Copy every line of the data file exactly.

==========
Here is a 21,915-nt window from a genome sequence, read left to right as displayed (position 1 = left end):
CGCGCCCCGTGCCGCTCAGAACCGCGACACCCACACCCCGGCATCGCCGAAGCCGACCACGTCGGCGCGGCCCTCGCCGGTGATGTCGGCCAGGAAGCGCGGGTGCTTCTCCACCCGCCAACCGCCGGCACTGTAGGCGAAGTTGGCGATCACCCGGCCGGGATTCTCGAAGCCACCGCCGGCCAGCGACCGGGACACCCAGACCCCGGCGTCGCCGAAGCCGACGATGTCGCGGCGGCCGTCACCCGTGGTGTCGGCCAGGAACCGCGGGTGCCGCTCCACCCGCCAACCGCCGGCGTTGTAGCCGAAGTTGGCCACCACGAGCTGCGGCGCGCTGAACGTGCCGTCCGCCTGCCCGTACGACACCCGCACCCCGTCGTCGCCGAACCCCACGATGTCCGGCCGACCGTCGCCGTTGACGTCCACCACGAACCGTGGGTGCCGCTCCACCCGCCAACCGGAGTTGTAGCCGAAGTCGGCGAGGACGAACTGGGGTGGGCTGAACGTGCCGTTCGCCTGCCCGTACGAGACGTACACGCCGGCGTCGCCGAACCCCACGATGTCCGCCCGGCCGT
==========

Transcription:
Here is a 21,915-nt window from a genome sequence, read left to right as displayed (position 1 = left end):
CGCGCCCCGTGCCGCTCAGAACCGCGACACCCACACCCCGGCATCGCCGAAGCCGACCACGTCGGCGCGGCCCTCGCCGGTGATGTCGGCCAGGAAGCGCGGGTGCTTCTCCACCCGCCAACCGCCGGCACTGTAGGCGAAGTTGGCGATCACCCGGCCGGGATTCTCGAAGCCACCGCCGGCCAGCGACCGGGACACCCAGACCCCGGCGTCGCCGAAGCCGACGATGTCGCGGCGGCCGTCACCCGTGGTGTCGGCCAGGAACCGCGGGTGCCGCTCCACCCGCCAACCGCCGGCGTTGTAGCCGAAGTTGGCCACCACGAGCTGCGGCGCGCTGAACGTGCCGTCCGCCTGCCCGTACGACACCCGCACCCCGTCGTCGCCGAACCCCACGATGTCCGGCCGACCGTCGCCGTTGACGTCCACCACGAACCGTGGGTGCCGCTCCACCCGCCAACCGGAGTTGTAGCCGAAGTCGGCGAGGACGAACTGGGGTGGGCTGAACGTGCCGTTCGCCTGCCCGTACGAGACGTACACGCCGGCGTCGCCGAACCCCACGATGTCCGCCCGGCCGT